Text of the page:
Where billions of cicadas will emerge this spring (and over the next decade), in one map
For 17 years, cicadas do very little. They hang out in the ground, sucking sugar out of tree roots. Then, following this absurdly long hibernation, they emerge from the ground, sprout wings, make a ton of noise, have sex, and die within a few weeks. Their orphan progeny will then return to the ground and live the next 17 years in silence.
Over the next several weeks, billions of mid-Atlantic cicadas will hear the call of spring and emerge from their cozy bunkers. This year’s group, born in 2004, is known as Brood X. They’ll start their journey to the surface when soil temperatures reach around 64 degrees Fahrenheit.
While they’ll emerge in biblical numbers, they’ll be blanketing only a small slice of the country.
Cicadas appear every year on the East Coast, but it’s a different 17-year crew that wakes up each time. (There are some 13-year broods of cicadas in the Southeast, too.) Emerging in these humongous annual batches is likely an evolutionary strategy. There are so many cicadas all at once, predators (such as birds and small mammals) can’t make a meaningful dent in their numbers.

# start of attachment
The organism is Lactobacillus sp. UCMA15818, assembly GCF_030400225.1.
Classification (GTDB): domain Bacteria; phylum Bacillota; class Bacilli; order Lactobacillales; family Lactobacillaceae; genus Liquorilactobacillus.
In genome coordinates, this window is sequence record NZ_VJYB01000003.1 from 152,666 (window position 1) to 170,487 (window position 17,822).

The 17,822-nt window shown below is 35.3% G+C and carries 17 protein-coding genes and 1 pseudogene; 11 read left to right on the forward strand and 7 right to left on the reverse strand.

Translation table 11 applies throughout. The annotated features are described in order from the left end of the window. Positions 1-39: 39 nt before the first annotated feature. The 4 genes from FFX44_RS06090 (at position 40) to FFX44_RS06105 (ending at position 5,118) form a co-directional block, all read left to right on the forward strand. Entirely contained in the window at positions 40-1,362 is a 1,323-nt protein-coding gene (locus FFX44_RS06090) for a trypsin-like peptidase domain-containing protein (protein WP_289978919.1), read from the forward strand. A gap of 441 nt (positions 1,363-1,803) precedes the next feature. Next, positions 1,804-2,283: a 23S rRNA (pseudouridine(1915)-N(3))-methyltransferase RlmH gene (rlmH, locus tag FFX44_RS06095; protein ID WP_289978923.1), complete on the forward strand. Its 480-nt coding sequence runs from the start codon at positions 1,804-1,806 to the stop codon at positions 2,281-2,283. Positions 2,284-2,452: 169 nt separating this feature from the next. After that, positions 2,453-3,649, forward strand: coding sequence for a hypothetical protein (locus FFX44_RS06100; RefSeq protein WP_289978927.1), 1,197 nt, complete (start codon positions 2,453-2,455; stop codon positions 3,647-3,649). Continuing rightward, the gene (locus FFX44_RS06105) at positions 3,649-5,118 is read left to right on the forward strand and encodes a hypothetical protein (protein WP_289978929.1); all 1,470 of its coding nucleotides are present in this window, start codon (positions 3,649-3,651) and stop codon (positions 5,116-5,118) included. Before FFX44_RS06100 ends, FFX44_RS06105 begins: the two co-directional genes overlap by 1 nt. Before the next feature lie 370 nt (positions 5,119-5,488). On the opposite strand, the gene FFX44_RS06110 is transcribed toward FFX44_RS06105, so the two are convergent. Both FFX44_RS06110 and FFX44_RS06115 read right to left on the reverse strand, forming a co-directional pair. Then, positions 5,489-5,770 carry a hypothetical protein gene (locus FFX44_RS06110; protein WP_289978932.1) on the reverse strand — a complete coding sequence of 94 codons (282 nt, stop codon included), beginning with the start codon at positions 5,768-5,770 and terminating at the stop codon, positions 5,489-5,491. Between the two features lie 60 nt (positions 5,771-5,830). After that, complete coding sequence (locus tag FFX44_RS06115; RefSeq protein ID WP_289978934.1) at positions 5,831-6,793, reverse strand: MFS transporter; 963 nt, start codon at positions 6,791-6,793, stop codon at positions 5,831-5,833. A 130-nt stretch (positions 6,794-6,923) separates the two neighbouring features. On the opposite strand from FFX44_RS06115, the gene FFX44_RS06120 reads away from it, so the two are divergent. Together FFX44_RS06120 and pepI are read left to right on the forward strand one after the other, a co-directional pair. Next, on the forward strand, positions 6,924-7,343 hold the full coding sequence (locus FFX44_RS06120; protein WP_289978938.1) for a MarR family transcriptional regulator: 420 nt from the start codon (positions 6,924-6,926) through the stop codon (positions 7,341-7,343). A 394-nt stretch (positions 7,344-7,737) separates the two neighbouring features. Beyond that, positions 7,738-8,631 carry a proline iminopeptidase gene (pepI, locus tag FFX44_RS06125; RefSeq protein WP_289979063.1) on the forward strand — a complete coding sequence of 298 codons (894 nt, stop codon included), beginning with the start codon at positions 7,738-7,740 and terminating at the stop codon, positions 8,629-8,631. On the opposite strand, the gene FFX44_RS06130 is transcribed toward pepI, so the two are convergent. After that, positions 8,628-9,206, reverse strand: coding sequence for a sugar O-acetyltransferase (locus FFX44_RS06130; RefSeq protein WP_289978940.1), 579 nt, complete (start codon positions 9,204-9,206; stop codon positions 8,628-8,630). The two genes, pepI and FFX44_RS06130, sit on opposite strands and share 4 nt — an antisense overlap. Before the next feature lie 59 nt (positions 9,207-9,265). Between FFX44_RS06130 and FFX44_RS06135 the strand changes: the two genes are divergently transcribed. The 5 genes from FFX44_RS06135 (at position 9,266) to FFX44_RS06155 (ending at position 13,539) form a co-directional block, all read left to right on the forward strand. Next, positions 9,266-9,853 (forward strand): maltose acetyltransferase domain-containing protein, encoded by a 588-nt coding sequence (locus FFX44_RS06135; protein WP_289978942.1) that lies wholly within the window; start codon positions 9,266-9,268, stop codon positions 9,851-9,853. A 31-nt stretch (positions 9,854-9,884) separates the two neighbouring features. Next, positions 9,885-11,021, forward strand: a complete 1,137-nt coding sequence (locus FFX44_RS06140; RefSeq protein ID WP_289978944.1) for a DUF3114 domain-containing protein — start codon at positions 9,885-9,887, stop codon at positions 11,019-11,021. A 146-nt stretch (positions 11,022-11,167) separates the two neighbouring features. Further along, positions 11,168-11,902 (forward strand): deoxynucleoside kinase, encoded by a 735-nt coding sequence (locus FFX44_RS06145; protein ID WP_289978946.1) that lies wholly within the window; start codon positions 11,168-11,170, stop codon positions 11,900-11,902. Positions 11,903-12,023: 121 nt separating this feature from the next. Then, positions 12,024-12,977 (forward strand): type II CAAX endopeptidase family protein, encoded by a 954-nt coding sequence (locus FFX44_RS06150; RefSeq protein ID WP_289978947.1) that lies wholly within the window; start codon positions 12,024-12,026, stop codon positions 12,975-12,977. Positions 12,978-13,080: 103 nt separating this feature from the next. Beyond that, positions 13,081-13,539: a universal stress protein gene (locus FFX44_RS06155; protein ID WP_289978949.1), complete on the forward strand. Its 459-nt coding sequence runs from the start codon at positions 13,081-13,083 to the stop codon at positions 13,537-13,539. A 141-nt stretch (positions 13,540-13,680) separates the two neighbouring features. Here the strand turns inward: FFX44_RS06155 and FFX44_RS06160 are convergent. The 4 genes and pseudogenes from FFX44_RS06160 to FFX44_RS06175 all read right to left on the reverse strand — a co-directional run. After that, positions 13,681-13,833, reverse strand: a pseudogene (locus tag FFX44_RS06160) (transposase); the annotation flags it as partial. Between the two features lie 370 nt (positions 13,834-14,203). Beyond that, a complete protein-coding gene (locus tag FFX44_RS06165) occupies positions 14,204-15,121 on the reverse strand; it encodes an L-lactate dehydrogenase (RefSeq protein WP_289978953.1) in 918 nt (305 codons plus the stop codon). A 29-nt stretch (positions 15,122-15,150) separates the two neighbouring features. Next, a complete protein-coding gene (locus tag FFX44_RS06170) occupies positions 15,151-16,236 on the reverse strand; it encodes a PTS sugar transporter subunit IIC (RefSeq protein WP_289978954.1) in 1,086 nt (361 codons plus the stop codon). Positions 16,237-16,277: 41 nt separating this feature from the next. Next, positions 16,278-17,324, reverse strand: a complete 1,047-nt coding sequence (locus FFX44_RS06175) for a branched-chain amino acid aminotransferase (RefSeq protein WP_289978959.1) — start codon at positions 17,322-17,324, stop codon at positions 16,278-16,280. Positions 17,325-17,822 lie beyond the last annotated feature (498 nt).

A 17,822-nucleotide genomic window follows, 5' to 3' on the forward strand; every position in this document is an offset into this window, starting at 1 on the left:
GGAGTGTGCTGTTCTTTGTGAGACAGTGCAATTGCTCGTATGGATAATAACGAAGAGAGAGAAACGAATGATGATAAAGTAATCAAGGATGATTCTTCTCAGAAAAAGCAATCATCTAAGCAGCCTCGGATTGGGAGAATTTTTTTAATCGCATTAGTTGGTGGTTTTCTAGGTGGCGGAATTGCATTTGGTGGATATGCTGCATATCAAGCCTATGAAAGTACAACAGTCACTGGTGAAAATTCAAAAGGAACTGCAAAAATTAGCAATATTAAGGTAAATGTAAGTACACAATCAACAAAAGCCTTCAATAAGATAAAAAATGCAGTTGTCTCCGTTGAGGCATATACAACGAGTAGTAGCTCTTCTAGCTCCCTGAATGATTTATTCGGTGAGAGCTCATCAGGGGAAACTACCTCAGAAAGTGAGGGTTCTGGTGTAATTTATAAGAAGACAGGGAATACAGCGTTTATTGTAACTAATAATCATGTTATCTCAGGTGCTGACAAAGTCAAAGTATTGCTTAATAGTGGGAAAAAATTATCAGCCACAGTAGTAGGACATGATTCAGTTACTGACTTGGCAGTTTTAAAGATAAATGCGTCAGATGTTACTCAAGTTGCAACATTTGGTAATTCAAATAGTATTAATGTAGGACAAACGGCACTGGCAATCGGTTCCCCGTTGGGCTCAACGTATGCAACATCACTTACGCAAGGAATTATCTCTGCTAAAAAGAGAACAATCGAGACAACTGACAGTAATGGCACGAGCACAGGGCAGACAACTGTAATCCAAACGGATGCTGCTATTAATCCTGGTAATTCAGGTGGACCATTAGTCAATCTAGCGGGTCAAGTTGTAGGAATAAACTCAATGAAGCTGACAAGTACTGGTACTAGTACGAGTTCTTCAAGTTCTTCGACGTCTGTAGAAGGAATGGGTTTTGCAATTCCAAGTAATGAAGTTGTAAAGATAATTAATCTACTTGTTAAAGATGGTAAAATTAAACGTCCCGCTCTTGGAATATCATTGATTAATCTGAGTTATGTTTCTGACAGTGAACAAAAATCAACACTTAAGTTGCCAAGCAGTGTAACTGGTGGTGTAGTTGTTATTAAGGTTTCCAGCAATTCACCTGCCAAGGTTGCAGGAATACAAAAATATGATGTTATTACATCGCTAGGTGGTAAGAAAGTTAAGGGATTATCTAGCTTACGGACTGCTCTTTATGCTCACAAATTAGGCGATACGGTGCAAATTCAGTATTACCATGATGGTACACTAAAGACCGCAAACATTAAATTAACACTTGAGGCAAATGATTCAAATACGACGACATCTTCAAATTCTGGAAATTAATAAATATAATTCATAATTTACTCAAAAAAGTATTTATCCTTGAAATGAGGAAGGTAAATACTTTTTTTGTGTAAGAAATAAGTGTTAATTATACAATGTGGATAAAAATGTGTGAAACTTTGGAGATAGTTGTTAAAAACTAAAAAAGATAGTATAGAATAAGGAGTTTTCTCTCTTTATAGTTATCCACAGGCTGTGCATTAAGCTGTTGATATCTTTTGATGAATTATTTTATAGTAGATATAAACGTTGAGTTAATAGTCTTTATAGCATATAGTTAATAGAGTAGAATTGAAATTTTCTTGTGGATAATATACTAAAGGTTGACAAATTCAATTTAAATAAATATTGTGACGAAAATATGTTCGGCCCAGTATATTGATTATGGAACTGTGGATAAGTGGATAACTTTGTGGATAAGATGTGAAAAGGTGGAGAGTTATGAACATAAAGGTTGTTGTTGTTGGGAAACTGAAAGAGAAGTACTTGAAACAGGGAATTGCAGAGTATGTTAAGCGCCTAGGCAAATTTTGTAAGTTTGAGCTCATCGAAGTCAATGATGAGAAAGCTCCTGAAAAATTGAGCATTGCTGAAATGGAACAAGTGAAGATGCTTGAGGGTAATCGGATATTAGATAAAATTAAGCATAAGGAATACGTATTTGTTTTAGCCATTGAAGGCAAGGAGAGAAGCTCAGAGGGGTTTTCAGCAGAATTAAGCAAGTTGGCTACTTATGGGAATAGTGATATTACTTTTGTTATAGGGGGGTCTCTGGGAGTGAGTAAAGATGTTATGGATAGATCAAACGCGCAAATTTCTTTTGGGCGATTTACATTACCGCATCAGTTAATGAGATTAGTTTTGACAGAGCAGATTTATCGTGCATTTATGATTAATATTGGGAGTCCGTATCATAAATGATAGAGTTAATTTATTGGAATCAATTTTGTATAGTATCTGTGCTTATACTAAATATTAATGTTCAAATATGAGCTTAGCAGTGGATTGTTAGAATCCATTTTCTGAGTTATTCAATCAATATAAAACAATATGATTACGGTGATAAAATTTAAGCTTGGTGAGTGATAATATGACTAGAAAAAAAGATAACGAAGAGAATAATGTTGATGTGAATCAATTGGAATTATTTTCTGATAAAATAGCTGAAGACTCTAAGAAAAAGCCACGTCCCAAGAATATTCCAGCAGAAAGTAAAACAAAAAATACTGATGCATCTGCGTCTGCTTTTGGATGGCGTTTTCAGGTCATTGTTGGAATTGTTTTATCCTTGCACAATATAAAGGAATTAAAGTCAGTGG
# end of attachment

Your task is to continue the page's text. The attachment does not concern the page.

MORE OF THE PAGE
In sum, the broods lay claim to much of the eastern United States, stretching from New England to Oklahoma. You can see all of the US broods on the US Forest Service map below.
Brood X (shown in yellow) will be seen in Maryland, Delaware, Pennsylvania, Indiana, Ohio, and eastern Tennessee.
And while their mating calls are loud and annoying, cicadas are one of nature’s beautiful mysteries: No one — not even Sir David Attenborough — knows how the cicadas are able to count to 17 years underground.
Click play on the video below to watch Attenborough seduce a male cicada by imitating the clicks a female makes. Enjoy!